The culture has gone from "Leaders and the Best" to "Cover Your Ass." It's not about being the Champions, it's about not losing the championship. Do just enough to win. Never more, often less. And it is Carr's players' penchant for mailing in efforts against teams it considers beneath them that has delivered Michigan its greatest humiliation.

By every account of this game, from partisans to impartial observers, Michigan got handled by a D1-AA team. Several people have said ASU is a good football team. They are. They deserve their victory as they wanted it more than Michigan. They were the better football team on Saturday. Are they the 5th best team in the country? Most assuredly not. Neither was Michigan. Irrespective, a team of Michigan's former stature should never have lost to a D1-AA school. However, again, this is Michigan. This is what we do.

What this leaves us with is the following. A group of young men whose confidence is crushed. A fan base in agony and wallowing in self pity and embarrassment. A large number of people who can relish in that embarrassment. A University that has no choice but to conduct a nation wide search for the best possible head coach and to pay him like it. A good man whose legacy is forever tarnished by the biggest upset in college football history.

Perhaps there is a silver lining in this earthquake. This means Carr will not be able to pick his successor. This means English has no chance on becoming head coach, likewise with DeBord. This means hope will spring anew next year.

But this year is lost. Even if Michigan runs the table, which would be even more unexpected at this point than Saturday's loss, it doesn't vaporize the smell of this loss. Michigan is now a punch line. A case study for mismanagement. Everyone's guide to the importance of actually coaching your players on the finer points of the game, like blocking. Lost to is the aura of Michigan. It is no longer Michigan. It is a shadow, a whisper of what it once was.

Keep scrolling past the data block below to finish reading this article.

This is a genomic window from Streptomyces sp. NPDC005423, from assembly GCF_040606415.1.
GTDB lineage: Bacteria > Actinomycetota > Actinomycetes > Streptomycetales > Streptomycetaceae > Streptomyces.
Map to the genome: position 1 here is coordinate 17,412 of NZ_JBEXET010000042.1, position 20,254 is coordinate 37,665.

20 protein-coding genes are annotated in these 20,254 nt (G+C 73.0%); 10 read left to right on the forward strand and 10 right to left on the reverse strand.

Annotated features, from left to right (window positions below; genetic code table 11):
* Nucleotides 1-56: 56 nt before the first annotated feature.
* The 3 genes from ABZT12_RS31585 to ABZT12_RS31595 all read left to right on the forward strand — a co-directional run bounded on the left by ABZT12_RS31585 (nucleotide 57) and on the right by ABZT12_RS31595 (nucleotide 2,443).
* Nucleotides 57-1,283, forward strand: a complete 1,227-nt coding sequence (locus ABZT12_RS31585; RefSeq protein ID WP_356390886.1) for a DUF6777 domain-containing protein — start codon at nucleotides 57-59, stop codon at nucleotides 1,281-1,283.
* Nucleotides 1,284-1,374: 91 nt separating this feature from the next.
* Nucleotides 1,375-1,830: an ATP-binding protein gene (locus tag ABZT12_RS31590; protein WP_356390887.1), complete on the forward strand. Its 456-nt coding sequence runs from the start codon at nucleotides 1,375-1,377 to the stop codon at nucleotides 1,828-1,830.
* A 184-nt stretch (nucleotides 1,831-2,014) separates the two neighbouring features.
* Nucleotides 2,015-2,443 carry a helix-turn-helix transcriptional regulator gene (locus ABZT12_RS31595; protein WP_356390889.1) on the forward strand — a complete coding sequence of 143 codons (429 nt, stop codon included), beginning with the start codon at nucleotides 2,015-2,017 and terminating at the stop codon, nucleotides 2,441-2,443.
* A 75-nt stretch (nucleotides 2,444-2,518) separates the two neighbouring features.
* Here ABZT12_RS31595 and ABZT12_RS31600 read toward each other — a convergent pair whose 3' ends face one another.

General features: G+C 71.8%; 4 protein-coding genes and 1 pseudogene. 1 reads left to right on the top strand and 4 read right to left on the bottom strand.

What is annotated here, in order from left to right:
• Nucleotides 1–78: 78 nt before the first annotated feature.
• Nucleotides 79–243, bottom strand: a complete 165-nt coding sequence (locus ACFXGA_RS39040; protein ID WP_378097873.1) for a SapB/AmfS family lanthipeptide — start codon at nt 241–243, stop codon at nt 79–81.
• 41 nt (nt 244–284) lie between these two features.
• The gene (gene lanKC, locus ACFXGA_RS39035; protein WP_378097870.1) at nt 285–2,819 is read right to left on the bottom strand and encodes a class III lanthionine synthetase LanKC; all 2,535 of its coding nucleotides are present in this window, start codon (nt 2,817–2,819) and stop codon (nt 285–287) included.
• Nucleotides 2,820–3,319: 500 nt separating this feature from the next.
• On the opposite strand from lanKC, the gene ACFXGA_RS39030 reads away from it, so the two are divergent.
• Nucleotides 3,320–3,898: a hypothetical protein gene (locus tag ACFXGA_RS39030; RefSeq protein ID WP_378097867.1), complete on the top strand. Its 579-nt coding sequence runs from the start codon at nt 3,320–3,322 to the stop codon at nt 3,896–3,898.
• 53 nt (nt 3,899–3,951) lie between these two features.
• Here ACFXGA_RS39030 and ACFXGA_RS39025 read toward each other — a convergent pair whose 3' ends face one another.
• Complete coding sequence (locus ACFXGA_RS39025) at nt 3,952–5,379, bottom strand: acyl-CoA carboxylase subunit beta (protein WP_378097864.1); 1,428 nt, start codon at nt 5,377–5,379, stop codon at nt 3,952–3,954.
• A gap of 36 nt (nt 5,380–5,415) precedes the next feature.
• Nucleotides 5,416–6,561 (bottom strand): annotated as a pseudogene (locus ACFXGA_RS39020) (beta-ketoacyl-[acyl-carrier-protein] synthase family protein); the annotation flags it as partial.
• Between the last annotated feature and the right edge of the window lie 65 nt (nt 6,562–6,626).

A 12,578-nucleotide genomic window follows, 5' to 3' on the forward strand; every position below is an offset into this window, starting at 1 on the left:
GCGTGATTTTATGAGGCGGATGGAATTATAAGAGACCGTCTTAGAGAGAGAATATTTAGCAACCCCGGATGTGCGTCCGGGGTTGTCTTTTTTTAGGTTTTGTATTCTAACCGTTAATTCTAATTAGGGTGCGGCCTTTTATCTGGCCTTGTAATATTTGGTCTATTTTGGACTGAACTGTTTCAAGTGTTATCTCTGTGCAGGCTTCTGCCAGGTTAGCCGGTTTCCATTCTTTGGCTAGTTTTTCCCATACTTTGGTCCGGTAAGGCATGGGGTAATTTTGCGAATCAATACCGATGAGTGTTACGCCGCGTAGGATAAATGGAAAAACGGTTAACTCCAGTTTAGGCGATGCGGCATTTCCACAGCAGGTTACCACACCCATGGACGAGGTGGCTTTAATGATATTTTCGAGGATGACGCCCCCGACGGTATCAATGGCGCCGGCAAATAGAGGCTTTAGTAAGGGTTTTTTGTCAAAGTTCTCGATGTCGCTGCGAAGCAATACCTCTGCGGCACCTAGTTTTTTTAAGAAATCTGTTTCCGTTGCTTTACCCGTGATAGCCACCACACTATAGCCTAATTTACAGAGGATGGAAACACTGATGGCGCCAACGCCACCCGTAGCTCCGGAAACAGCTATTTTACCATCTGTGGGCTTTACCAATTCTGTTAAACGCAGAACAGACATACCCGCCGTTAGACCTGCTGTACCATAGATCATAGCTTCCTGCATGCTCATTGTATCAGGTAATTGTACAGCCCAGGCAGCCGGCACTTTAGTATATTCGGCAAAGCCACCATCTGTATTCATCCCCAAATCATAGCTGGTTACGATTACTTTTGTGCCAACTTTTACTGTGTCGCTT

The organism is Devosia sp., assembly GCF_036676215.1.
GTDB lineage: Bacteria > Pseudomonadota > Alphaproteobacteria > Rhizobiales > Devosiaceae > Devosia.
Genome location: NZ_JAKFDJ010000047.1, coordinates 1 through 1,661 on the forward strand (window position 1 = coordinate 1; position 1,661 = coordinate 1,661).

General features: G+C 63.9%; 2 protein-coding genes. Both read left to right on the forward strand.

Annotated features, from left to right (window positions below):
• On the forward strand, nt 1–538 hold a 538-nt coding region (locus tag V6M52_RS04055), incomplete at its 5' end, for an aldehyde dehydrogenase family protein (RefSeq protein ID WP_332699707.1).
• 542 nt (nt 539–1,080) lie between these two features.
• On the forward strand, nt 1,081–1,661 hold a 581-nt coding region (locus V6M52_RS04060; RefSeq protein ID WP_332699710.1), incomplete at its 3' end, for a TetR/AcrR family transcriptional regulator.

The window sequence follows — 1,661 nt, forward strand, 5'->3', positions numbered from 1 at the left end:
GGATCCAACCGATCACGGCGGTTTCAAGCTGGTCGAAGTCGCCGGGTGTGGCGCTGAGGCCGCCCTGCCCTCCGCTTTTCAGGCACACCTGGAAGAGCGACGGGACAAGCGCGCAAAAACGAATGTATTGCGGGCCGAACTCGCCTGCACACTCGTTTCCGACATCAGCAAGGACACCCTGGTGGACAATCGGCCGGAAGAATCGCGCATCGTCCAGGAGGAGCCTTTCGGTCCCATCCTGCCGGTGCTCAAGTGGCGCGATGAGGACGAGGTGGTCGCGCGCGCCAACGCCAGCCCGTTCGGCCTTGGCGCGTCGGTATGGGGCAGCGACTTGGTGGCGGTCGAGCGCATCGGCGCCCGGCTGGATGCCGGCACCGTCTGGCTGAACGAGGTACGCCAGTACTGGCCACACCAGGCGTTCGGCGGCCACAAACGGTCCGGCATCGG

As I sat in a small lake in northernmost Wisconsin, I wallowed in a minor bit of self pity for a while. I knew that those who would mock my school and me for believing in it were right. A small part of me had gone away. It might return at some point. Probably not. There was a certain confidence Michigan gives you. An arrogance. A spirit. And now it was gone.

I sat there. Detached from it all. Work. Play. Football. I shook my head, repeating one phrase, "I can't effing believe it." As the casts flew out onto the lake, in the back of my mind, gradually getting louder and louder, the strains of "American Pie" started playing in my head.

I met a girl who sang the blues,
And I asked her for some happy news.
She just smiled and turned away.
I went down to the sacred store
Where I'd heard the music years before,
But the man there said the music wouldn't play.

And in the streets: the children screamed,
The lovers cried, and the poets dreamed.
But not a word was spoken;
The church bells all were broken.
And the three men I admire most:
The father, son, and the holy ghost,
They caught the last train for the coast
The day the music died.

Because of Saturday, I finally understand the feeling this song embodies.

I have to admit, I'd trade a hell of a lot not to.